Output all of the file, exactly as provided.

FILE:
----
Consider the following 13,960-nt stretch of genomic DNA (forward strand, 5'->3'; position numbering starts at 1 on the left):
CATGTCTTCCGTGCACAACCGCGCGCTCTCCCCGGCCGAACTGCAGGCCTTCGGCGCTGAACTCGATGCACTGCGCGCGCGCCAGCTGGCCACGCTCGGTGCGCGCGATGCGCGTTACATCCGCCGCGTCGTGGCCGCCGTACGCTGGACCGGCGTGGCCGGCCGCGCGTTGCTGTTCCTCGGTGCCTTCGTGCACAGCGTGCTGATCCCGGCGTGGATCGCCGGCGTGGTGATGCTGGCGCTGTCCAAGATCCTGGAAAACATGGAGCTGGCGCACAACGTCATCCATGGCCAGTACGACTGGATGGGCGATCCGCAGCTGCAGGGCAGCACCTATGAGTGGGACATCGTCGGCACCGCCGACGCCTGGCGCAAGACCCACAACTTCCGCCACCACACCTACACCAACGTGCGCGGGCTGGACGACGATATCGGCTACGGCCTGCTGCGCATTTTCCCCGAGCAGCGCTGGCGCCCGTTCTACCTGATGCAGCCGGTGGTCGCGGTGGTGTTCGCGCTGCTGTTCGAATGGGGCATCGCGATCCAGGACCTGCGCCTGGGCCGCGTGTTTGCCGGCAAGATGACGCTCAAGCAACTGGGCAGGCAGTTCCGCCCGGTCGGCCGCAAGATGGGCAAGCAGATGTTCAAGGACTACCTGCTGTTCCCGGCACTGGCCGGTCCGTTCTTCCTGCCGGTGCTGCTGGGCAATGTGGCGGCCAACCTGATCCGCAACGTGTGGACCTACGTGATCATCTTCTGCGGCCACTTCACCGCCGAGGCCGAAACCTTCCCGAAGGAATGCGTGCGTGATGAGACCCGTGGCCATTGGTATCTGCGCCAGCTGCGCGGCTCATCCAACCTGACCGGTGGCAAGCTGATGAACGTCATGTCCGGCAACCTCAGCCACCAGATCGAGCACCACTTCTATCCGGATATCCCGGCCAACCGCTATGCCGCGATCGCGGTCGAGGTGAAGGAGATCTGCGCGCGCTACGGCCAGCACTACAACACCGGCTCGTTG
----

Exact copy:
Consider the following 13,960-nt stretch of genomic DNA (forward strand, 5'->3'; position numbering starts at 1 on the left):
CATGTCTTCCGTGCACAACCGCGCGCTCTCCCCGGCCGAACTGCAGGCCTTCGGCGCTGAACTCGATGCACTGCGCGCGCGCCAGCTGGCCACGCTCGGTGCGCGCGATGCGCGTTACATCCGCCGCGTCGTGGCCGCCGTACGCTGGACCGGCGTGGCCGGCCGCGCGTTGCTGTTCCTCGGTGCCTTCGTGCACAGCGTGCTGATCCCGGCGTGGATCGCCGGCGTGGTGATGCTGGCGCTGTCCAAGATCCTGGAAAACATGGAGCTGGCGCACAACGTCATCCATGGCCAGTACGACTGGATGGGCGATCCGCAGCTGCAGGGCAGCACCTATGAGTGGGACATCGTCGGCACCGCCGACGCCTGGCGCAAGACCCACAACTTCCGCCACCACACCTACACCAACGTGCGCGGGCTGGACGACGATATCGGCTACGGCCTGCTGCGCATTTTCCCCGAGCAGCGCTGGCGCCCGTTCTACCTGATGCAGCCGGTGGTCGCGGTGGTGTTCGCGCTGCTGTTCGAATGGGGCATCGCGATCCAGGACCTGCGCCTGGGCCGCGTGTTTGCCGGCAAGATGACGCTCAAGCAACTGGGCAGGCAGTTCCGCCCGGTCGGCCGCAAGATGGGCAAGCAGATGTTCAAGGACTACCTGCTGTTCCCGGCACTGGCCGGTCCGTTCTTCCTGCCGGTGCTGCTGGGCAATGTGGCGGCCAACCTGATCCGCAACGTGTGGACCTACGTGATCATCTTCTGCGGCCACTTCACCGCCGAGGCCGAAACCTTCCCGAAGGAATGCGTGCGTGATGAGACCCGTGGCCATTGGTATCTGCGCCAGCTGCGCGGCTCATCCAACCTGACCGGTGGCAAGCTGATGAACGTCATGTCCGGCAACCTCAGCCACCAGATCGAGCACCACTTCTATCCGGATATCCCGGCCAACCGCTATGCCGCGATCGCGGTCGAGGTGAAGGAGATCTGCGCGCGCTACGGCCAGCACTACAACACCGGCTCGTTG